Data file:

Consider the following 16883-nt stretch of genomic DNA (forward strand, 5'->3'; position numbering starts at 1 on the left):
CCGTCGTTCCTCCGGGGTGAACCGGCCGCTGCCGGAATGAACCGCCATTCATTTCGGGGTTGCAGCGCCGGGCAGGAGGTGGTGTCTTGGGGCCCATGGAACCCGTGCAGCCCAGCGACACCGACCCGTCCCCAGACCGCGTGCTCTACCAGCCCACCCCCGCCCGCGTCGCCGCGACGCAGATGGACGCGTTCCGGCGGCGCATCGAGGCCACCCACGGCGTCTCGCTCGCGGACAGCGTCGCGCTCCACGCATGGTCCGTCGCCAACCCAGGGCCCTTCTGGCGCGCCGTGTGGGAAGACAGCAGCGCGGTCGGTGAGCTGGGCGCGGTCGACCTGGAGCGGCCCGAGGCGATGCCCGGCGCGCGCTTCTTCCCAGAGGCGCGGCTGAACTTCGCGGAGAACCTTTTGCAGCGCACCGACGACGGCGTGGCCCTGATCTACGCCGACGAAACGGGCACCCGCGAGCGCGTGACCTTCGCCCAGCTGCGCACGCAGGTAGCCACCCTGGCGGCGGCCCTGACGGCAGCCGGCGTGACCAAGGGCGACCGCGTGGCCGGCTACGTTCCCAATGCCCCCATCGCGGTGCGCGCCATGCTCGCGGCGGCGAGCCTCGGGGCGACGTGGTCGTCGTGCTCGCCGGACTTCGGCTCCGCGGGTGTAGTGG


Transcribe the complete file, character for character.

Consider the following 16883-nt stretch of genomic DNA (forward strand, 5'->3'; position numbering starts at 1 on the left):
CCGTCGTTCCTCCGGGGTGAACCGGCCGCTGCCGGAATGAACCGCCATTCATTTCGGGGTTGCAGCGCCGGGCAGGAGGTGGTGTCTTGGGGCCCATGGAACCCGTGCAGCCCAGCGACACCGACCCGTCCCCAGACCGCGTGCTCTACCAGCCCACCCCCGCCCGCGTCGCCGCGACGCAGATGGACGCGTTCCGGCGGCGCATCGAGGCCACCCACGGCGTCTCGCTCGCGGACAGCGTCGCGCTCCACGCATGGTCCGTCGCCAACCCAGGGCCCTTCTGGCGCGCCGTGTGGGAAGACAGCAGCGCGGTCGGTGAGCTGGGCGCGGTCGACCTGGAGCGGCCCGAGGCGATGCCCGGCGCGCGCTTCTTCCCAGAGGCGCGGCTGAACTTCGCGGAGAACCTTTTGCAGCGCACCGACGACGGCGTGGCCCTGATCTACGCCGACGAAACGGGCACCCGCGAGCGCGTGACCTTCGCCCAGCTGCGCACGCAGGTAGCCACCCTGGCGGCGGCCCTGACGGCAGCCGGCGTGACCAAGGGCGACCGCGTGGCCGGCTACGTTCCCAATGCCCCCATCGCGGTGCGCGCCATGCTCGCGGCGGCGAGCCTCGGGGCGACGTGGTCGTCGTGCTCGCCGGACTTCGGCTCCGCGGGTGTAGTGG